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We look back on appreciation for Paul’s talent and ministry that will continue inside the museum.
In the Creation Museum, we have a number of detailed displays that present life-changing teachings from God’s Word. These truths are illustrated through sculptures, paintings, posters, videos, and even an occasional woodcarving.
In our well-known museum exhibit “Adam Naming the Animals,” guests can see carvings of two lovebirds sitting on a tree limb.1 This entire scene depicts the perfect Garden of Eden. Further down a path, museum guests are shown a depiction of the effects of sin—suffering and death—on a once-perfect world. In this scene, high above the realistic and menacing raptor about to eat its prey, sits a single lovebird. The message is subtle: in a now-imperfect world, the bird's mate has died. That bird was carved by Paul Malott, who passed away recently and whose memorial service was held over the weekend. He leaves behind his beloved wife Cindy, a staff member of Answers in Genesis.
Paul, a volunteer and supporter of the Creation Museum, died after a battle with cancer. He fought the disease with the love and support of Cindy, who has become a key contributor to our Sunday school curriculum project (and was co-author with Ken Ham of the best-selling Answers Book for Kids series). As her husband, Paul knew much about the specialized apologetics teachings of AiG. After he sculpted the lovebird, the Creation Museum’s artistic team decided to place the single bird in the same scene as a dinosaur to show the creatures as contemporaries, helping to counter the evolutionist teaching that dinosaurs later evolved into birds.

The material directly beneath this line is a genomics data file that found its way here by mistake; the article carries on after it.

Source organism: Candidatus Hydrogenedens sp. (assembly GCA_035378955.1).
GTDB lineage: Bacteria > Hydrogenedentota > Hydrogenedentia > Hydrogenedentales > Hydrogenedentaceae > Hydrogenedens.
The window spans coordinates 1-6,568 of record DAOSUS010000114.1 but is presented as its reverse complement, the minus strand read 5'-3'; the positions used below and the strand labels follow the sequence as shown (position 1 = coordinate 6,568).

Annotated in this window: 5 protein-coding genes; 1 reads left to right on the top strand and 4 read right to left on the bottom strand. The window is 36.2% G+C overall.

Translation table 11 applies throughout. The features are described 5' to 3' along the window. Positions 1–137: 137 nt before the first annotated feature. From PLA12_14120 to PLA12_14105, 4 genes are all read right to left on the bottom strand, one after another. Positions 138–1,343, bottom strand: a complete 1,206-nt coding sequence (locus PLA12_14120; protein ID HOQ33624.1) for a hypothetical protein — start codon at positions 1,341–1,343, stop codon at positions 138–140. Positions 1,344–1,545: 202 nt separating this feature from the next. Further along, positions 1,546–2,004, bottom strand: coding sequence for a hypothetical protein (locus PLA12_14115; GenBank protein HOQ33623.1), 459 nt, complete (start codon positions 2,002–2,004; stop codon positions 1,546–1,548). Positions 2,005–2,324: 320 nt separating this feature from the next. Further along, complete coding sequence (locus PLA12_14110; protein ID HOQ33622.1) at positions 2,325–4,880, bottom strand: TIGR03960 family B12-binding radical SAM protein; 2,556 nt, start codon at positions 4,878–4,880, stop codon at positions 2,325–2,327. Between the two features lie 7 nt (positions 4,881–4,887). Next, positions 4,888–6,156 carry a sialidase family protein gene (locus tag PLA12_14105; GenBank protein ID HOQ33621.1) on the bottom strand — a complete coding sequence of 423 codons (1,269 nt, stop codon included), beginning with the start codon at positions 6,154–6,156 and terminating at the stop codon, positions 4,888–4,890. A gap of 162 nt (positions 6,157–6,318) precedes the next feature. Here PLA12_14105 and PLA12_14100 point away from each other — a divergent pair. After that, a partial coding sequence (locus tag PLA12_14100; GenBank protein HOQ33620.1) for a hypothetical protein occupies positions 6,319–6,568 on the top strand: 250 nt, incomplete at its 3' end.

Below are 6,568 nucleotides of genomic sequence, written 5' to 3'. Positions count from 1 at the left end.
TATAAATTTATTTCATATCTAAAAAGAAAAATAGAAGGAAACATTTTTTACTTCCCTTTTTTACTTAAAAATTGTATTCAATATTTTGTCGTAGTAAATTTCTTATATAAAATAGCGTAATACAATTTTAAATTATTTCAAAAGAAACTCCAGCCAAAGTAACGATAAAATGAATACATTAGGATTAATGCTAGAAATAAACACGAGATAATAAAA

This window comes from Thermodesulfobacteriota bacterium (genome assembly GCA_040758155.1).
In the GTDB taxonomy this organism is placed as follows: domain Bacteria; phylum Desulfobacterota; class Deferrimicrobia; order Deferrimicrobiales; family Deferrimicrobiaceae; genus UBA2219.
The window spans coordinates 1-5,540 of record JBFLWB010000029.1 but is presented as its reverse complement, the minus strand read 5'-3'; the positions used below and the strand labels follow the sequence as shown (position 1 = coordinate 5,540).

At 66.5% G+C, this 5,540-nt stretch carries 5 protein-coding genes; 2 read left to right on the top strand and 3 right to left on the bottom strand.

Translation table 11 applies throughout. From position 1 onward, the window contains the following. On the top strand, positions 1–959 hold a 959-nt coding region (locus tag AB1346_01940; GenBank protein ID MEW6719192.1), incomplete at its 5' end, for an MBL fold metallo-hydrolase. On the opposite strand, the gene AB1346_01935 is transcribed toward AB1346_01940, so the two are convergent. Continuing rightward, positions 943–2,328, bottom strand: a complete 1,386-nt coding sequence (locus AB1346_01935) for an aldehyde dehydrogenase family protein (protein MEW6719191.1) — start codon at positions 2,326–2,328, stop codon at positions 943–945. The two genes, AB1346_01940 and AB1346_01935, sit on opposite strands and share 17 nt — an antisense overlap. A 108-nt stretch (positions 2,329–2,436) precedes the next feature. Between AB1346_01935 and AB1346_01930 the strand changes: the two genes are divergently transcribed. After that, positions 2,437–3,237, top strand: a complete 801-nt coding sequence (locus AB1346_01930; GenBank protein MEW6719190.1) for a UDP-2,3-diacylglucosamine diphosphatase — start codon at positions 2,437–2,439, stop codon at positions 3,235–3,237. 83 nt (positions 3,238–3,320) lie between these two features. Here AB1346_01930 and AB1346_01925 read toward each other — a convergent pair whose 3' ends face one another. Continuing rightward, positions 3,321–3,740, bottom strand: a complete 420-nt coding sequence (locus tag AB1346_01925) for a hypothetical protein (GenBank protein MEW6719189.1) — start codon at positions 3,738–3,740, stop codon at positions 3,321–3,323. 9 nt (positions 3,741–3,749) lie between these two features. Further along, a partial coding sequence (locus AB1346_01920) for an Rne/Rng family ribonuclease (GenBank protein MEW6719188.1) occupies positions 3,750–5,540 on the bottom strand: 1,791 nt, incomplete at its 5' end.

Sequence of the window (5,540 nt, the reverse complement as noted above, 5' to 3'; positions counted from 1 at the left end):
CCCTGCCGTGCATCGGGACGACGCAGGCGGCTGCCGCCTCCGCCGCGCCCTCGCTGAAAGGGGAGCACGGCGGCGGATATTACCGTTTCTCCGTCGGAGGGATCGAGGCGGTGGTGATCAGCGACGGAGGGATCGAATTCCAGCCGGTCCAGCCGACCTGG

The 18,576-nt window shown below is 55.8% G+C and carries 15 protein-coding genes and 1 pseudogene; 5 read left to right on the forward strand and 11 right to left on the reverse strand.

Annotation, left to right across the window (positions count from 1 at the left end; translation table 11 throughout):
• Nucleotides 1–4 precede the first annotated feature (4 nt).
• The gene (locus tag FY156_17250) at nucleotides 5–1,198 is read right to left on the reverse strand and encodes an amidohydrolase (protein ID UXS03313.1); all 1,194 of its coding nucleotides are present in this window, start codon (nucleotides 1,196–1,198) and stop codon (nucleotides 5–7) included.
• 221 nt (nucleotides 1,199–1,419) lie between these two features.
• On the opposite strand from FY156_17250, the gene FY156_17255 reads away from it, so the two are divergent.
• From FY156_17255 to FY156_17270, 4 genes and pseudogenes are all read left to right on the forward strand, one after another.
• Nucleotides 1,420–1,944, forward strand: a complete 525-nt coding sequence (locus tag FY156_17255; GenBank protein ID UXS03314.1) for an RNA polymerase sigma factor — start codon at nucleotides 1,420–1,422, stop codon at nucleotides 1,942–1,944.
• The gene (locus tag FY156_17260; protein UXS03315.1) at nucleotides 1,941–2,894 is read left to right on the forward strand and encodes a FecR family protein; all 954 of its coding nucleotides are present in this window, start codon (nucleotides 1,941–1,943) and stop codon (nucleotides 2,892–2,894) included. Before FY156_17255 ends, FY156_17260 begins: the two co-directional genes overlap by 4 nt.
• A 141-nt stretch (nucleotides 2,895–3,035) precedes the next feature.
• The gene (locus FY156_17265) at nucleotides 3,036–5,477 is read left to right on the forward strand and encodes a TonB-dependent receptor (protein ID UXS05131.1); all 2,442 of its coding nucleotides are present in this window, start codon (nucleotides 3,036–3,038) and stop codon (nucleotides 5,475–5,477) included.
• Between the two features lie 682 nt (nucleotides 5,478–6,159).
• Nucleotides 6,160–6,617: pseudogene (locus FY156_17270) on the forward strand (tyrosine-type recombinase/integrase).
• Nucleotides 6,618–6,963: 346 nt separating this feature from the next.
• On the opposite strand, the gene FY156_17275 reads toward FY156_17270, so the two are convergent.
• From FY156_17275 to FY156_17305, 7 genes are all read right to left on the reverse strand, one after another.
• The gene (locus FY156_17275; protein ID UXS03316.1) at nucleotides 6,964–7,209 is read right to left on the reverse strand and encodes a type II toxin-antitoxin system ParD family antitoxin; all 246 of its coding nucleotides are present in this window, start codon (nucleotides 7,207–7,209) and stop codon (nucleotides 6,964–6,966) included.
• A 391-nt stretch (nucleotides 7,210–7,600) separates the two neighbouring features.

As he battled the cancer, Paul repeatedly testified of Christ to hospital staff and his visitors. He shared about the power of Jesus Christ in this cursed world—and His power to heal believers either in this world or in heaven. Those who went to the hospital to encourage Paul came away encouraged themselves, especially as he shared about the number of opportunities he had through his ordeal to proclaim the gospel.
Even with the knowledge that her husband is in a better place, Cindy will be struggling on Valentine’s Day, and so we encourage you to lift her up in prayer. While we grieve with Cindy, we look back on appreciation for Paul’s talent and ministry that will continue inside the museum. And as Christians, we look forward to seeing him healed and whole again . . . in a perfect world.
To discover the answer to the often-asked question of why God allows suffering and death in this world, read this article by a medical doctor on our staff.
To read more about Paul’s life and his devotion to his Lord and His Word, read Ken Ham’s blog post for today.